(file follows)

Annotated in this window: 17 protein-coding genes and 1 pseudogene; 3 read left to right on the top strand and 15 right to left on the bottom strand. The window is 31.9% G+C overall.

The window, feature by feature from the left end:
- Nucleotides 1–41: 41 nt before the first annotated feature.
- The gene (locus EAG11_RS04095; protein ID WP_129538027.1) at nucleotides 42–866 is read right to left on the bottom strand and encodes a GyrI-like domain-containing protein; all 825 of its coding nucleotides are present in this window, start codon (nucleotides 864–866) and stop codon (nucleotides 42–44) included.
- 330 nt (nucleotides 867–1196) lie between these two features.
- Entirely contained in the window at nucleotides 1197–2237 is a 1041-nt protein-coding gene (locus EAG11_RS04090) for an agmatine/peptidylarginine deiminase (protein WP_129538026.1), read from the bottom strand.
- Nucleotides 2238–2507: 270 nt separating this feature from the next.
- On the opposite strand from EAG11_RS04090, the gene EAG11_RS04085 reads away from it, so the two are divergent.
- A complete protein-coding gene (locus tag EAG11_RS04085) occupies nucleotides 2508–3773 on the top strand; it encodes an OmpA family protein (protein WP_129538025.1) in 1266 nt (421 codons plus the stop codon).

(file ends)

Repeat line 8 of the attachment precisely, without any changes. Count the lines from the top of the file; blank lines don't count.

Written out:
- On the opposite strand from EAG11_RS04090, the gene EAG11_RS04085 reads away from it, so the two are divergent.